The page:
These differences signal a need for an array of treatment and support services that address the specific problems of daily marijuana users in various age groups. The increase by age in the proportion of admissions that report the use of other substances in addition to marijuana suggests that marijuana use in general and especially daily marijuana use may be a marker for heavier and more varied drug use later in life. This connotes a need for prevention programs that target preteens and younger adolescents before they initiate marijuana use and highlights the importance of continued interventions for youth already using marijuana.
Age-targeted treatment for older daily marijuana admissions may address, for example, the risks associated with using marijuana when certain chronic diseases or conditions are present (e.g., mental illness, heart disease, Hepatitis C, stroke history, or hypertension), and the interactions marijuana could have with certain prescription medications. Moreover, it may not be enough to treat this population's marijuana dependence alone: concurrently providing needed mental health services and addressing other substances of abuse may be just as important, especially if marijuana (and/or other drugs) is used to self-medicate mental health problems. Renewed public awareness programs may help dispel the misconception that marijuana is a "natural" or "harmless" drug by emphasizing the potential acute and long-term consequences of its use.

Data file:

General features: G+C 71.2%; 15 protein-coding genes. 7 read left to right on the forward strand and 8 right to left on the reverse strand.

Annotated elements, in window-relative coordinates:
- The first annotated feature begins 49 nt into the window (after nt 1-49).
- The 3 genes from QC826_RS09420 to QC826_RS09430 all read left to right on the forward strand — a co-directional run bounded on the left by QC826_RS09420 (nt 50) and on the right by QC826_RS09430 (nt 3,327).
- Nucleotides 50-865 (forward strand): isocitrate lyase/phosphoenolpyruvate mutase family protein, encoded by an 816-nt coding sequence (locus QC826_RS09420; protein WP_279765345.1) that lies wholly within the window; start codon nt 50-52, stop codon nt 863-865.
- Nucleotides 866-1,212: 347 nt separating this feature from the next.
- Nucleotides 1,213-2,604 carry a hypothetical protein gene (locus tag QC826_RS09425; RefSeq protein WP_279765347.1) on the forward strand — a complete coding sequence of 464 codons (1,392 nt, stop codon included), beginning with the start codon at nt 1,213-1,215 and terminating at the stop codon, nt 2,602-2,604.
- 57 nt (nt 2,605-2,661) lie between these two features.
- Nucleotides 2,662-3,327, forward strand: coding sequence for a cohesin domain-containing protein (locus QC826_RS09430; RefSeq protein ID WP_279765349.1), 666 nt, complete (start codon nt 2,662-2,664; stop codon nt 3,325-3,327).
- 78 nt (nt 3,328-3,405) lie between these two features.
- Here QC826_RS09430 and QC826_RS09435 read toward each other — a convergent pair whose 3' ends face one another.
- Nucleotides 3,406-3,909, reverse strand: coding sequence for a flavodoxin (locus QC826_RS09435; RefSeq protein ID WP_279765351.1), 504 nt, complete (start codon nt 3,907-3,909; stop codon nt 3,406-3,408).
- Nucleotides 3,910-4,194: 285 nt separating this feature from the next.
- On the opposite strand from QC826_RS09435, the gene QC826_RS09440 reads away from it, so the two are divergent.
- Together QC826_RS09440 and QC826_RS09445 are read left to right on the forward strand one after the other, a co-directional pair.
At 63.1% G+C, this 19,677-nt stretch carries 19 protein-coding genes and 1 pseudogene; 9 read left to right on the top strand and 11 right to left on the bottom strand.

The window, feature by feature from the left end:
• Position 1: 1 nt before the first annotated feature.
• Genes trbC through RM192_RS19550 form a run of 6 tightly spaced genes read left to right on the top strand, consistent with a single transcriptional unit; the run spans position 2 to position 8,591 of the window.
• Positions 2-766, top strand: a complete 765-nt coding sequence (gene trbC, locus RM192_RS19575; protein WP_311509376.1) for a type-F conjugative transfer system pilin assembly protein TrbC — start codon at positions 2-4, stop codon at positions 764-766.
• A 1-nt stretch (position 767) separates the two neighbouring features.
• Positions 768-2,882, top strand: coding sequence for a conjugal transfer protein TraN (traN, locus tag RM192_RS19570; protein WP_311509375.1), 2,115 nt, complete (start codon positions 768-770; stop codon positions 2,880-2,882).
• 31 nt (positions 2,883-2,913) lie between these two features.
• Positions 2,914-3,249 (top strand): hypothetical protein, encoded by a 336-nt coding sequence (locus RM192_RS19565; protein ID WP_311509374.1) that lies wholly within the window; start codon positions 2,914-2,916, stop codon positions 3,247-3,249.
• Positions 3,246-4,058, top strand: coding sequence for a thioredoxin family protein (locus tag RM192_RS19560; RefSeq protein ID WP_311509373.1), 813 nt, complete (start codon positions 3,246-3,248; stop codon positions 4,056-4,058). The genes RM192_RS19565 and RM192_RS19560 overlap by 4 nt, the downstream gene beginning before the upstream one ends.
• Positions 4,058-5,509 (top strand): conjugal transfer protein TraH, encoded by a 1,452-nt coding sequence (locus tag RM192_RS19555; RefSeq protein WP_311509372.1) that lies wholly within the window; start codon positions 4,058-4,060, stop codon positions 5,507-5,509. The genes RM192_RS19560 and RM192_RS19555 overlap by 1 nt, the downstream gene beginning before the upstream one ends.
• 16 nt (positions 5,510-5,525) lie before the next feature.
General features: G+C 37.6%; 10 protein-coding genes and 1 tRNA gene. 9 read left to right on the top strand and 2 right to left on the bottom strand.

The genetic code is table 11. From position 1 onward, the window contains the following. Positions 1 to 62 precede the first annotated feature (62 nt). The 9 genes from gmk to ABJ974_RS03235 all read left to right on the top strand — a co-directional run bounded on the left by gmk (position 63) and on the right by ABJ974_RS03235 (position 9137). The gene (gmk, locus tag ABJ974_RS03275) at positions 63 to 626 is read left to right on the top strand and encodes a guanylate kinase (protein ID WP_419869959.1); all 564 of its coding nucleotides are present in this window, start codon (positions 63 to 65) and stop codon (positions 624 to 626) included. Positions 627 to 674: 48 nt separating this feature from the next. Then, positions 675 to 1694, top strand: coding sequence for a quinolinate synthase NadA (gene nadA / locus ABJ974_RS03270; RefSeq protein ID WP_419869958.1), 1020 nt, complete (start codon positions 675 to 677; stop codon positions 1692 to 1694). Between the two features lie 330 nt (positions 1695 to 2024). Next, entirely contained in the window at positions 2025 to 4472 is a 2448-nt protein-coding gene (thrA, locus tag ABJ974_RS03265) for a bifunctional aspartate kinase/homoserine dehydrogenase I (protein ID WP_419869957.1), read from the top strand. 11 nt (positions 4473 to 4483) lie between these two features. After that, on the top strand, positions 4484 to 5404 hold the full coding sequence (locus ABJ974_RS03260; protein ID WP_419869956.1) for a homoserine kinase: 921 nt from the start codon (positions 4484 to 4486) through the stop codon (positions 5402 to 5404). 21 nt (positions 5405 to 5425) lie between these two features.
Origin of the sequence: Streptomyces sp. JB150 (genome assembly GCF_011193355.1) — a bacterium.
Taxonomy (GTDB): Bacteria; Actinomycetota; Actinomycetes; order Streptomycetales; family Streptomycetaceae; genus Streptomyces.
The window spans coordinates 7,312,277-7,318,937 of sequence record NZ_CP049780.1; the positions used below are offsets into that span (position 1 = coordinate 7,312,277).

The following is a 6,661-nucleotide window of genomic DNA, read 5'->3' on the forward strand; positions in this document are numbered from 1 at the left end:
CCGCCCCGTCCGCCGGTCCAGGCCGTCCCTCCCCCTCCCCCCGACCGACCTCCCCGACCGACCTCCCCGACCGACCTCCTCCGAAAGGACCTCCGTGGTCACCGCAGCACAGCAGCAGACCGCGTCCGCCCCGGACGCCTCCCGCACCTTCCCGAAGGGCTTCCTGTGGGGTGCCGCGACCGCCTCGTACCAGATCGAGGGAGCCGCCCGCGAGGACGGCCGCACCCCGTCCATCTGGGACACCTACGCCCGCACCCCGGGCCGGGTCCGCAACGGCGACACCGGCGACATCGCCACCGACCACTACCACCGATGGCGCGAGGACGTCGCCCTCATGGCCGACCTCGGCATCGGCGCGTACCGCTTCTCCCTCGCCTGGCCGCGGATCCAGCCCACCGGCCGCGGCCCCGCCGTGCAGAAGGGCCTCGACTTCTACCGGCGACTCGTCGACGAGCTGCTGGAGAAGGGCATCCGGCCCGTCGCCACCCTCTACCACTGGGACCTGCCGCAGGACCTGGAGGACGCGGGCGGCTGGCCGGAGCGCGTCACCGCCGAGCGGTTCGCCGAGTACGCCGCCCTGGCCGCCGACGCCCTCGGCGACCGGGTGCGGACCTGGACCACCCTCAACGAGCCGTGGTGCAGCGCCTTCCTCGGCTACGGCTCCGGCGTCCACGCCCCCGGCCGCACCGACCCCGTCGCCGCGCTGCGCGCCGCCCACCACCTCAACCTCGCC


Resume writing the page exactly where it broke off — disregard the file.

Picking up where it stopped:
1 National Institute on Drug Abuse. (2010, November). NIDA InfoFacts: Marijuana. National Institute on Drug Abuse, U.S. Department of Health and Human Services. Washington, DC. Retrieved from http://www.drugabuse.gov/sites/default/files/marijuana_0.pdf
2 Pope, H. G., Gruber, A. J., Hudson, J. I., Huestis, M. A., & Yurgelun-Todd, D. (2001). Neuropsychological performance in long-term cannabis users. Archives of General Psychiatry, 58(10), 909-915.
3 Solowij, N., Stephens, R. S., Roffman, R. A., Babor, T., Kadden, R., Miller, M., Christiansen, K., McRee, B., & Vendetti, J. (2002). Cognitive functioning of long-term heavy cannabis users seeking treatment. Journal of the American Medical Association, 287(9), 1123-1651.
4 Schweinsburg, A., Brown, S., & Tapert, S. (2008). The influence of marijuana use on neurocognitive functioning in adolescents. Current Drug Abuse Reviews, 1(1), 99-111.
5 Lisdahl Medina, K., Nagel, B. J., & Tapert, S. F. (2008). Abnormal cerebellar morphometry in abstinent adolescent marijuana users. Neuroimaging, 182(2), 152-159.
6 Mukamal, K. J., Maclure, M., Muller, J. E., & Mittleman, M. A. (2008). An exploratory prospective study of marijuana use and mortality following acute myocardial infarction. American Heart Journal, 155(3), 465-470.
7 Rodondi, N., Pletcher, M. J., Liu, K., Hulley, S. B., & Sidney, S. (2006). Marijuana use, diet, body mass index, and cardiovascular risk factors (from the CARDIA Study). The American Journal of Cardiology, 98, 478-484.